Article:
This Sunday, I hiked the local trails I frequently visit when my soul is feeling restless and in search of peace — or truth be told, when I’ve eaten one too many of the holiday desserts still stashed in the fridge. Given recent national events, Christmas calories were not the catalyst of my three-mile hike. I sought those familiar trails to soothe my own roaring outcry — one I’d muffled by focusing on work deadlines and personal responsibilities. As I embarked on my Sunday session with Mother Nature, I somberly trudged the same muddy tracks trod by other folks, evidenced by soggy footprints along the winding, uphill climb. I wondered if those footprints belonged to others searching for peace, too.

In my 40-year journey on earth, I can’t recall a time when I’ve experienced so much distress by our political climate — and sadly, when gathering with loved ones, due to their strong positions held on the aforementioned. It’s no news that our passionate political differences are unraveling the fabric of our families while likewise driving wedges between decades-long friendships. And I’ll confess, my last long-term relationship fizzled over, among many things, our “irreconcilable” political differences. Sadly, our personal convictions are leading us to convict those who disagree with us.

As I huffed uphill on Sunday, my mental chatter was eventually calmed by the chatter of song birds. And those birds brought to mind another variety of “birds” that I called home for five years — airplanes. In 2014, I uprooted myself to fulfill a lifelong ambition to become a flight attendant. During my time in aviation, I had the privilege of working alongside and serving a richly diverse population that demonstrated to me that, despite our differing beliefs, we are all bound by our common thread of humanity. My airline family shared a mission to ensure the safety of our customers while providing them with first-class hospitality — a mission that was accomplished despite different political views, religious beliefs, and cultural, racial and ethnic backgrounds. I’d like to think that our nation and world can follow suit.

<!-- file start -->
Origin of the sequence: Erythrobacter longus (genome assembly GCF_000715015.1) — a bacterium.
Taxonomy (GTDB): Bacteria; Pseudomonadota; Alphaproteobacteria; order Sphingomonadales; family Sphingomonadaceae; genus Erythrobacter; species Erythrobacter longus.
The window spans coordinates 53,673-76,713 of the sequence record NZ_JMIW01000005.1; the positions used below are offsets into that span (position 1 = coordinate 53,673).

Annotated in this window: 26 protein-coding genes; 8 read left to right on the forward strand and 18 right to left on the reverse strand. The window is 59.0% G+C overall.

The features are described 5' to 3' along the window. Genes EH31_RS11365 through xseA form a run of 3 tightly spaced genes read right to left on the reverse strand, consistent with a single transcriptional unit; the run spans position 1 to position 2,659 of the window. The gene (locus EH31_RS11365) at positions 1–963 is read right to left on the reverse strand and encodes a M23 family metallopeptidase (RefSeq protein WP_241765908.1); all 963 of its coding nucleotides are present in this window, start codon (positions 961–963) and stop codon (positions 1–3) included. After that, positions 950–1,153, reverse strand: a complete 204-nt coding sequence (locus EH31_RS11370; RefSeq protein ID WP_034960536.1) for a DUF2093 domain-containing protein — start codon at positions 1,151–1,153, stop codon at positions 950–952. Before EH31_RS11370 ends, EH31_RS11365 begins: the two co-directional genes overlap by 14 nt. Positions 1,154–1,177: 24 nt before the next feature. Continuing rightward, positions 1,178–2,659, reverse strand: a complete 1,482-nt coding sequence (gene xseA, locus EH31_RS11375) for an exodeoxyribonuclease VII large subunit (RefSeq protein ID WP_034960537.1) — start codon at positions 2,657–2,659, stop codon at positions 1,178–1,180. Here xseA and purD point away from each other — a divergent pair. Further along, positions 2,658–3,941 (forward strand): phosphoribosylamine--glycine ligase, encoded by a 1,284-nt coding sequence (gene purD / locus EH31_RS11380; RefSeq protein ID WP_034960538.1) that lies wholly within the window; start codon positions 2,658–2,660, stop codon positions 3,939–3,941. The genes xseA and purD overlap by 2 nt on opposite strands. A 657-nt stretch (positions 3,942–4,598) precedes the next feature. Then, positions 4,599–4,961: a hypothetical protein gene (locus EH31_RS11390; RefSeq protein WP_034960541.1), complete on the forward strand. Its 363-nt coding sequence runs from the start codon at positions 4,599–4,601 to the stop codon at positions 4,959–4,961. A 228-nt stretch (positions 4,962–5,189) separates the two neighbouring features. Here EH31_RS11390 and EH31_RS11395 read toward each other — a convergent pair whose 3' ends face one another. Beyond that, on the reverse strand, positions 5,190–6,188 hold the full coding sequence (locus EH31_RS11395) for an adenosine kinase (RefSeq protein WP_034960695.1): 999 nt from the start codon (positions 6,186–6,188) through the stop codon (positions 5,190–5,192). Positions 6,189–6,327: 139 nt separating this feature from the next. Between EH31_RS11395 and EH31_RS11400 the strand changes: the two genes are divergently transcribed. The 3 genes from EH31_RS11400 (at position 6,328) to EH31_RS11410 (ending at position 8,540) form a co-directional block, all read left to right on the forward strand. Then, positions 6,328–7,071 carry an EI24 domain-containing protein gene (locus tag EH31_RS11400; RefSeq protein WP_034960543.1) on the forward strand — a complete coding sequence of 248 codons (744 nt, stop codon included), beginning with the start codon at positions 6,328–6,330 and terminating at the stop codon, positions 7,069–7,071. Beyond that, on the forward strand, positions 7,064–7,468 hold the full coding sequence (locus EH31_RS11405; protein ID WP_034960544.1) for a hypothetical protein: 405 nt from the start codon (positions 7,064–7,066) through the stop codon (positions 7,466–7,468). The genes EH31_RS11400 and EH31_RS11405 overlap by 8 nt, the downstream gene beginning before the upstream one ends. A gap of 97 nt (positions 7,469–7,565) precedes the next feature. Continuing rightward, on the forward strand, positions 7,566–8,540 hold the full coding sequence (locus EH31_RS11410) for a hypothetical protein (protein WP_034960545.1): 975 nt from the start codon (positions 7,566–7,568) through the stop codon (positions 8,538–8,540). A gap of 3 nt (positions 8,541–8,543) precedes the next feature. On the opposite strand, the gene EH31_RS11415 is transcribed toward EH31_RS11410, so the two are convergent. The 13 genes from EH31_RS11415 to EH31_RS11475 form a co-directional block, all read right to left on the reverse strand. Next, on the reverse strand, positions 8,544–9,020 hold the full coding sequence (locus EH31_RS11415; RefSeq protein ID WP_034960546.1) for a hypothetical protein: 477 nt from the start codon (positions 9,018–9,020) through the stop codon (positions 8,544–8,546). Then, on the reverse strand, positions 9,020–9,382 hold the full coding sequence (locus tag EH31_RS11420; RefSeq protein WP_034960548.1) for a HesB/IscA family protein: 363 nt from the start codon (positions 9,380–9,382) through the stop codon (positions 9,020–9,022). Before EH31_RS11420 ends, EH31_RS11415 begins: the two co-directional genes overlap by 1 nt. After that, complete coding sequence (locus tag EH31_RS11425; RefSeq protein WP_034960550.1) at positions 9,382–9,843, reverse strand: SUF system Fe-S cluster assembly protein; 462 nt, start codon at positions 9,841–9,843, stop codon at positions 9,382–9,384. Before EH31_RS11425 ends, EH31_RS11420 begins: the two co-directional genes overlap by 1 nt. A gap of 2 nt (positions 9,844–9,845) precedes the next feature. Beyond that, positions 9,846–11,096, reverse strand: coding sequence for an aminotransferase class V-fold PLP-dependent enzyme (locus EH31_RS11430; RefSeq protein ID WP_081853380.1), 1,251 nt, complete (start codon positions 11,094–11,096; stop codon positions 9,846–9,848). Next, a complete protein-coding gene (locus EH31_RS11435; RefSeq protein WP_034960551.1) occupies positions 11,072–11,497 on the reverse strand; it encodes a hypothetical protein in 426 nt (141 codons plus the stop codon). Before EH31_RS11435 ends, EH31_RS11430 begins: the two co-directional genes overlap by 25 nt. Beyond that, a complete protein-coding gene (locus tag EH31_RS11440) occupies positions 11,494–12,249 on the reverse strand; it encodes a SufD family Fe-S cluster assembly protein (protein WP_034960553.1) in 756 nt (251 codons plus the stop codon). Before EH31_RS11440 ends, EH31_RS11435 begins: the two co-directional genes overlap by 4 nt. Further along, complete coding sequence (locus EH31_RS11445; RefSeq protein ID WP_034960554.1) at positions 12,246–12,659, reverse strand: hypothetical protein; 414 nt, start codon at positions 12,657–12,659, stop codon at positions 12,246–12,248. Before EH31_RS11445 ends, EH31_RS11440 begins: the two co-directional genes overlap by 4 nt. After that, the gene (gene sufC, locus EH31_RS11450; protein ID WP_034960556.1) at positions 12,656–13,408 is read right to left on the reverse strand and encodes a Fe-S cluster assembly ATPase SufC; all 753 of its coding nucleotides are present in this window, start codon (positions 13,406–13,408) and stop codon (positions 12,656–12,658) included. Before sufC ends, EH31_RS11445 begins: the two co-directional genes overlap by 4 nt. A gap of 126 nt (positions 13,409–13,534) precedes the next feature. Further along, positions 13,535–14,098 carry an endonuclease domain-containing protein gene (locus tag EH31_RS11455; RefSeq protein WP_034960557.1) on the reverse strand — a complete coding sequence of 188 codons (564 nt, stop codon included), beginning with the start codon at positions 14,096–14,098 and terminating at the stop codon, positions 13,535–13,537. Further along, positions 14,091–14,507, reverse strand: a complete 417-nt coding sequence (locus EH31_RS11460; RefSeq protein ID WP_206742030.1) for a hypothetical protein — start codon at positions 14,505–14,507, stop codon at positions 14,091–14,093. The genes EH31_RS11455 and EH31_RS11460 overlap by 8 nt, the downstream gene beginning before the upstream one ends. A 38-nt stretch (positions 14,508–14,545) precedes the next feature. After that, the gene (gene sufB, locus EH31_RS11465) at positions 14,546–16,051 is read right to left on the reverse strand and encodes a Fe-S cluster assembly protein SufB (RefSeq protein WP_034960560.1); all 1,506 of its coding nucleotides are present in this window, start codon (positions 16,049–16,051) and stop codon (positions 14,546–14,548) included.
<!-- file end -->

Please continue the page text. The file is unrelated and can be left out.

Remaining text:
Among the memories that stand out most to me are from 2016. I watched election returns in a hotel lobby among a politically divided group of crew members — peacefully. That same year, when I was based in Detroit during the Thanksgiving holiday, a Muslim family welcomed this Roman Catholic woman into their home, and with immeasurable hospitality shared their feast with me. I remain on their Thanksgiving invitation list to this day.

There were no major revelations on my hike Sunday afternoon. However, I made a few belated New Year’s resolutions. While reminiscing on those muddy trails, I was reminded of the impact we have on our world when we treat one another with first-class hospitality. And so, I added that to my list of New Year’s resolutions. And on a personal note, I resolved to fight for my politically divided family. Because despite our differences, we’re bound by our common thread of humanity. We’re bound by love.

Gina Eaves is advertising director for The Daily Dispatch. Contact her at gina@hendersondispatch.com or 252-436-2821.